2. Higher data ROI
    In a similar fashion, data that's protected as part of a GDPR compliance strategy is primed to deliver a higher return on investment to the business. Companies hurt themselves financially when they invest heavily in acquiring, processing and storing data only to lose that data permanently because they failed to invest in data protection measures, including backup and recovery. Protecting data will continue to drive ROI even if that data is lost or damaged so long as it's recoverable.
  3. Stronger data governance
    Data governance, which focuses on managing data availability, usability, security and integrity, helps businesses comply with regulations like the GDPR. GDPR-compliant businesses are likely to have a clear data governance strategy in place, along with controls to enforce that strategy. Companies in turn benefit because of their ability to find, process, protect and secure data in an efficient and scalable way -- not just for the sake of GDPR compliance, but to maximize and monetize data resources in general.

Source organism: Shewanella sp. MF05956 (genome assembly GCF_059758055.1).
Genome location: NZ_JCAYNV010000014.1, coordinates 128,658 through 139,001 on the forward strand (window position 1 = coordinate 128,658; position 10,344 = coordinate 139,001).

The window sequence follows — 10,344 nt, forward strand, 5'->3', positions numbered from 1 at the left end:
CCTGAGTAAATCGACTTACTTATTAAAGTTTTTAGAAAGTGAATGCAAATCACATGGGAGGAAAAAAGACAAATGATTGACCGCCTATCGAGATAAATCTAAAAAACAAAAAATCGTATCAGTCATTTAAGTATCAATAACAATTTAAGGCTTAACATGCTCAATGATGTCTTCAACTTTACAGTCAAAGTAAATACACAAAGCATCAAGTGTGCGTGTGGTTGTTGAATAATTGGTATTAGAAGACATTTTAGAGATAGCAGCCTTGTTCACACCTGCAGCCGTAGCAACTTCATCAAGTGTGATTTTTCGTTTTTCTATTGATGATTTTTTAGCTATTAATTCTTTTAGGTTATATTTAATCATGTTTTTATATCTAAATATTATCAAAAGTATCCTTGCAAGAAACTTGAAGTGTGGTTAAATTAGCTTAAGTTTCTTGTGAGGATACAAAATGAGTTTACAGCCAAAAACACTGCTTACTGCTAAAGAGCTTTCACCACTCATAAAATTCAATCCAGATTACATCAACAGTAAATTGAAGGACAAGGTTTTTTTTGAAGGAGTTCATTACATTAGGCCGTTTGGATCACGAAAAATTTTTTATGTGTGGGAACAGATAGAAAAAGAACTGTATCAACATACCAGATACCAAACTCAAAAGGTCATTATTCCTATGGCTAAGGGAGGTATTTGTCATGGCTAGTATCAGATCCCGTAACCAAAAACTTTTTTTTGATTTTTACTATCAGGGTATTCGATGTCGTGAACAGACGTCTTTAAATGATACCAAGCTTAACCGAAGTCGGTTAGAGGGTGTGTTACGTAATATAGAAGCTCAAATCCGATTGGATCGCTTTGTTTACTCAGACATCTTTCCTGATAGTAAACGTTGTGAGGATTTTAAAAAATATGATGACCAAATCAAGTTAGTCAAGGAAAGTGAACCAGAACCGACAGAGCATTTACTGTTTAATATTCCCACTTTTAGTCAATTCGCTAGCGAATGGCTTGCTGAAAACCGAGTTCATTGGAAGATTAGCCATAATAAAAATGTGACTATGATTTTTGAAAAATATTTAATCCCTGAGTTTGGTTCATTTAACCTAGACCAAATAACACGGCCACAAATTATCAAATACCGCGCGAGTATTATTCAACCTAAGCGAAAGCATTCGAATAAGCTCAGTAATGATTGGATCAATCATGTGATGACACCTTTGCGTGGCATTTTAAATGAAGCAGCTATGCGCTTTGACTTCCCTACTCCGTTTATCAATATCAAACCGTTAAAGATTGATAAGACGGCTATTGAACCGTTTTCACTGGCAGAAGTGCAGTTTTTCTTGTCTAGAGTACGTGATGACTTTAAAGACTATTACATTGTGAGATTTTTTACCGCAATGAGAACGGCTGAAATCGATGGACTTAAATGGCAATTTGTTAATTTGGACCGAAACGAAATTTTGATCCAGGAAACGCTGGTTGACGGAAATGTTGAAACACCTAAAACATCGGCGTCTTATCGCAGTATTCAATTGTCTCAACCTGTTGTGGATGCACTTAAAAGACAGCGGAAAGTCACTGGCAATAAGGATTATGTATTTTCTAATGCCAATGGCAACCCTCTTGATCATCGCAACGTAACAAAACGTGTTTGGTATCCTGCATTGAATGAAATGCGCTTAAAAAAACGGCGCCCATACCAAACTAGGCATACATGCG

4. Easy data migration
    GDPR compliance goes hand-in-hand with the ability to move data easily among systems. When businesses protect their data consistently as part of a GDPR compliance strategy, they implement data backup and recovery methods that can be used to migrate data from one platform to another. Moving a database currently hosted on premises into the cloud, for example, benefits from a reliable snapshot of that database using the tools deployed for data protection.
  5. Increased data discoverability and transparency
    Determining where PII exists to adequately protect it is an important step toward GDPR compliance. Discoverability and transparency capabilities better position an organization to locate, govern and secure all the data governed by the GDPR. In addition, the ability to find and access other data assets can further maximize monetization of data.
  6. Reputation for data stewardship